No quick fix: Aurora police chief points to staffing, prevention program funding in reducing violence

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Police Chief Vanessa Wilson briefs city council members on recent crime statistics in the city. SCREEN GRAB

AURORA | Aurora police are jockeying to staff patrol positions throughout the city as officers continue to leave the local force and crime surges.

Aurora Police Chief Vanessa Wilson on Monday night said 72 officers have left the department so far in 2021, inching toward the high-water mark of 87 departures last year. The department shed about 60 officers in both 2018 and 2019, data show. 

The newfound lack of personnel has forced Wilson to cut resources previously allocated to the department’s SWAT, traffic, narcotics units and backfill patrol duties with overtime assignments.

“We are facing a manpower issue,” Wilson told city council members. “I want to applaud the officers that are working day in and day out those that are taking on these overtime assignments. They are tired, and they’re weary.”

The department has added a total of 55 officers so far this year, according to police statistics. Wilson said there are plans for additional, smaller academies in the coming months intended to get more officers on the streets sooner.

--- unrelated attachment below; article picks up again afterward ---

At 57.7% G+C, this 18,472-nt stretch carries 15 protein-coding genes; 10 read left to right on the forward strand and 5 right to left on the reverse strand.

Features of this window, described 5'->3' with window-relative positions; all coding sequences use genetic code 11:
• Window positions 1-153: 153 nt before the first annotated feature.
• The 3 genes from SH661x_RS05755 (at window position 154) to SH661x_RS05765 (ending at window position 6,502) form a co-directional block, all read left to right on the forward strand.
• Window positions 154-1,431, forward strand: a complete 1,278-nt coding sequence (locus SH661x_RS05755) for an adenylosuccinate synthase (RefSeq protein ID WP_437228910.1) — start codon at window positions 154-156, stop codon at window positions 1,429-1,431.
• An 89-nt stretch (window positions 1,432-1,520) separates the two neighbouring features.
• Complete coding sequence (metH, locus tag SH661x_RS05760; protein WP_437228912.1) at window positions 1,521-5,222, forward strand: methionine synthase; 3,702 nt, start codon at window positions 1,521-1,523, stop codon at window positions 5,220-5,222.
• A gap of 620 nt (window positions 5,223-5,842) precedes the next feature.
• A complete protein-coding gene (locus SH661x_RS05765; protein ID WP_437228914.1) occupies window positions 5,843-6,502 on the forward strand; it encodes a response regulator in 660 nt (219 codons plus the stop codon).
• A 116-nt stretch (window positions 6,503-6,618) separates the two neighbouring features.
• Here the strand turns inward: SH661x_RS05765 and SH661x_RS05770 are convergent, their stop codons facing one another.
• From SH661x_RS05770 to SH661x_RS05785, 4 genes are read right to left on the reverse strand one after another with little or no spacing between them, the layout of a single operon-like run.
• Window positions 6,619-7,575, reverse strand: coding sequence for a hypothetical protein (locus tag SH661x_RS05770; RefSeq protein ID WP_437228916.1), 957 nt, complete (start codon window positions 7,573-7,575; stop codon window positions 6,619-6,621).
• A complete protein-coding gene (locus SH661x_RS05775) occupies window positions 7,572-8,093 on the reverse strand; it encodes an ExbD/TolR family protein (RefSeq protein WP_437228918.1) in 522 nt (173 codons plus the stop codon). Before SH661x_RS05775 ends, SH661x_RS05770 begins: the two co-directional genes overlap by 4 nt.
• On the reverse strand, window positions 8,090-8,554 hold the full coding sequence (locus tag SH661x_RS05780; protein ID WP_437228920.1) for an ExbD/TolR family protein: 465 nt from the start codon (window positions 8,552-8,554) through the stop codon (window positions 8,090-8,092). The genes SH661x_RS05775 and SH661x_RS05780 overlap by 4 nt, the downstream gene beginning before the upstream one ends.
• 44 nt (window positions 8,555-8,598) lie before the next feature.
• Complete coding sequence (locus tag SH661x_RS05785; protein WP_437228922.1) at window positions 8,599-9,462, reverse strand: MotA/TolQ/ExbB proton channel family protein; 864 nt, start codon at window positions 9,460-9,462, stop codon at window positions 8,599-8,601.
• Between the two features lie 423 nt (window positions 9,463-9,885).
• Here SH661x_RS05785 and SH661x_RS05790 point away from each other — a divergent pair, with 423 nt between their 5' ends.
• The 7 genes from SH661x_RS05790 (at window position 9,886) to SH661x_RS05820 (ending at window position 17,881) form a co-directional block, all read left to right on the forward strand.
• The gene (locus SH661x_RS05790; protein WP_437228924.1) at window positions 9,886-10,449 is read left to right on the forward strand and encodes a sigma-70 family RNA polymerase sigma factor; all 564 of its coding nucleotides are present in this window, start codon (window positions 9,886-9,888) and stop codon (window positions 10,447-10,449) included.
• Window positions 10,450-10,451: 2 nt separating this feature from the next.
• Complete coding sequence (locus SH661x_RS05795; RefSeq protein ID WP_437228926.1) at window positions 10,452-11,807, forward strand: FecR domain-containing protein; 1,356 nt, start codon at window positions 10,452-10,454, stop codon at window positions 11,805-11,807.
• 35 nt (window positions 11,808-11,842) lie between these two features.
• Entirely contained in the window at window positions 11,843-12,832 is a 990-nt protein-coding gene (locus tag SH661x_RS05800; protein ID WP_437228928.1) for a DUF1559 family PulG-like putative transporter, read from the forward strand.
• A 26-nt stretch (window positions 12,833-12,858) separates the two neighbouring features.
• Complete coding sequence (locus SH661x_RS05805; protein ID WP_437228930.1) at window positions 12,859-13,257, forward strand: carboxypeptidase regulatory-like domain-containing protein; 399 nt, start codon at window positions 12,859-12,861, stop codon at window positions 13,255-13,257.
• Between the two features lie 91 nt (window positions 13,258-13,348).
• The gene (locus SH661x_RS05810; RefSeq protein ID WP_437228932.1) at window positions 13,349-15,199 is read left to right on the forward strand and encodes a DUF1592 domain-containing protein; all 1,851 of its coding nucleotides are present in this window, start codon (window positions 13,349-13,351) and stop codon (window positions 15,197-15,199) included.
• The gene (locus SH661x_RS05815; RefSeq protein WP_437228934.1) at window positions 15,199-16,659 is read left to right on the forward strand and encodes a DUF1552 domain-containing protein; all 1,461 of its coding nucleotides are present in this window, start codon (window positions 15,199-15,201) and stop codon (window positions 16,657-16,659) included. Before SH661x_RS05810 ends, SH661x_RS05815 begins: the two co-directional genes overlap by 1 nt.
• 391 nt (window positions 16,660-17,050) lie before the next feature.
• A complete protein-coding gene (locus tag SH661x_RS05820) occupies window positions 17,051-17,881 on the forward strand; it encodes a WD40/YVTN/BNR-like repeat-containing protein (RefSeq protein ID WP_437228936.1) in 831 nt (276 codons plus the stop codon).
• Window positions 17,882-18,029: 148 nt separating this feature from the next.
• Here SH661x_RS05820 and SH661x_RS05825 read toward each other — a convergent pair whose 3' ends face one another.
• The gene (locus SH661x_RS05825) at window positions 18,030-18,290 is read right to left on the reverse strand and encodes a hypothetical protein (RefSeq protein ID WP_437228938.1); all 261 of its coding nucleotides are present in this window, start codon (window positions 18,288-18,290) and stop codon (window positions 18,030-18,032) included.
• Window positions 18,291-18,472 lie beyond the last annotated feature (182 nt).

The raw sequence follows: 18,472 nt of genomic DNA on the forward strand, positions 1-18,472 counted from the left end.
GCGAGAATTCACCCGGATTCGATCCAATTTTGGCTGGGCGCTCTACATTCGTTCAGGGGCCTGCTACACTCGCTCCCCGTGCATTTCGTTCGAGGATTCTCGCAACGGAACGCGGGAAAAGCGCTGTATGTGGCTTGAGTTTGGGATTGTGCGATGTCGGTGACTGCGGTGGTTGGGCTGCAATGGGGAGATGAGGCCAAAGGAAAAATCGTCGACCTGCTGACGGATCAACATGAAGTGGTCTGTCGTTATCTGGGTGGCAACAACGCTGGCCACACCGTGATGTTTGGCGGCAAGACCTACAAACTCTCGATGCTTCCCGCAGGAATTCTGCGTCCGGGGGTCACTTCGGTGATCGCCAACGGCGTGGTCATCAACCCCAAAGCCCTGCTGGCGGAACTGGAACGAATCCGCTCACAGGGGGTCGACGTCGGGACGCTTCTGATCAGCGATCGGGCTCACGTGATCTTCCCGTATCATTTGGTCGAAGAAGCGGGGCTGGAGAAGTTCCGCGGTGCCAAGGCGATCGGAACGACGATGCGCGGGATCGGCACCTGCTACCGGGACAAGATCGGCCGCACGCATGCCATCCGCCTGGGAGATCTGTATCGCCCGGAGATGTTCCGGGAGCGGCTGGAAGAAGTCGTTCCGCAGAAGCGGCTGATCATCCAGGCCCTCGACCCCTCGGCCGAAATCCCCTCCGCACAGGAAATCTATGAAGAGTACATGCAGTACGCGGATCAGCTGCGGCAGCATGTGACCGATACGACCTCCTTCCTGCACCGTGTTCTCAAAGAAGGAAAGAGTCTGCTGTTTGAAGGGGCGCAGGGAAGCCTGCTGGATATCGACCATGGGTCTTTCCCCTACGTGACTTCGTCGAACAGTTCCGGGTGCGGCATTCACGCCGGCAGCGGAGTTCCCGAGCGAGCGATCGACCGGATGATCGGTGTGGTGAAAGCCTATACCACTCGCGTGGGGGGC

Despite the reductions made to several of the department’s various specialized units, Wilson has stood up multiple new patrol groups focused on slashing crime in so-called criminal “hotspots” across Aurora. 

Launched late last month, officers working additional overtime shifts are working with police commanders across the city to target the criminal hotbeds. 

So far, the groups have made 15 arrests, issued more than two dozen summonses, recovered 11 stolen cars and seized a smattering of illegal drugs, Wilson said. 

About four groups have gone out on the unannounced crackdowns in the first month the program has been funded, Wilson said. City management has budgeted overtime for the so-called “strike teams” through the end of summer. 

Councilmember Dave Gruber, chairman of the city’s public safety committee, lauded the recent efforts.

“Over the past year the folks stealing cars and breaking into places have known there will be no repercussions,” he said, citing reduced jailing during the COVID-19 pandemic. “But people don’t know where these teams will be or when they will occur. The idea is they are actually going out and capturing bad guys.”

The groups were launched about two months after another new overtime foot patrol unit was initiated along the East Colfax corridor to assuage the rising concerns of business owners in the area. 

So far, that group has contacted more than 700 businesses, 500 people, made nine arrests and issued nearly 200 criminal warnings for mostly low-level infractions like urinating or drinking alcohol in public, Wilson said. 

A new non-fatal shooting team is also looking into the some 66 people who survived being struck by a bullet in the city so far this year, and police are working with local district attorney’s in a new partnership to combat gang crime.